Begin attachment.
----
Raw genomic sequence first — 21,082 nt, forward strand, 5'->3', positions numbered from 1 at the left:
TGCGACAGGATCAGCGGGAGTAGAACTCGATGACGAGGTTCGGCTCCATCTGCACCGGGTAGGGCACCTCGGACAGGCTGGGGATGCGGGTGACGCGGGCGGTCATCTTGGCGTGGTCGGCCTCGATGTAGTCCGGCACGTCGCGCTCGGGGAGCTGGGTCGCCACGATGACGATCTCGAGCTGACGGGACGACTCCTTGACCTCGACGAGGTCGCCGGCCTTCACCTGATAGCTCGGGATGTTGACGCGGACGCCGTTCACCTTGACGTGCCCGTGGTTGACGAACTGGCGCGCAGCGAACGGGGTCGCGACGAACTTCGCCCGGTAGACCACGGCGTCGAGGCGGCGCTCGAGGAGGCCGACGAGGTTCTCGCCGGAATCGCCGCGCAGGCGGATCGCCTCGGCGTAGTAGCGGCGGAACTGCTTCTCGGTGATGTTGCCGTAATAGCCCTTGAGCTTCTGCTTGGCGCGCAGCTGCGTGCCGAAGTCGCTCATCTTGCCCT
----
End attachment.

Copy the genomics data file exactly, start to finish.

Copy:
Raw genomic sequence first — 21,082 nt, forward strand, 5'->3', positions numbered from 1 at the left:
TGCGACAGGATCAGCGGGAGTAGAACTCGATGACGAGGTTCGGCTCCATCTGCACCGGGTAGGGCACCTCGGACAGGCTGGGGATGCGGGTGACGCGGGCGGTCATCTTGGCGTGGTCGGCCTCGATGTAGTCCGGCACGTCGCGCTCGGGGAGCTGGGTCGCCACGATGACGATCTCGAGCTGACGGGACGACTCCTTGACCTCGACGAGGTCGCCGGCCTTCACCTGATAGCTCGGGATGTTGACGCGGACGCCGTTCACCTTGACGTGCCCGTGGTTGACGAACTGGCGCGCAGCGAACGGGGTCGCGACGAACTTCGCCCGGTAGACCACGGCGTCGAGGCGGCGCTCGAGGAGGCCGACGAGGTTCTCGCCGGAATCGCCGCGCAGGCGGATCGCCTCGGCGTAGTAGCGGCGGAACTGCTTCTCGGTGATGTTGCCGTAATAGCCCTTGAGCTTCTGCTTGGCGCGCAGCTGCGTGCCGAAGTCGCTCATCTTGCCCT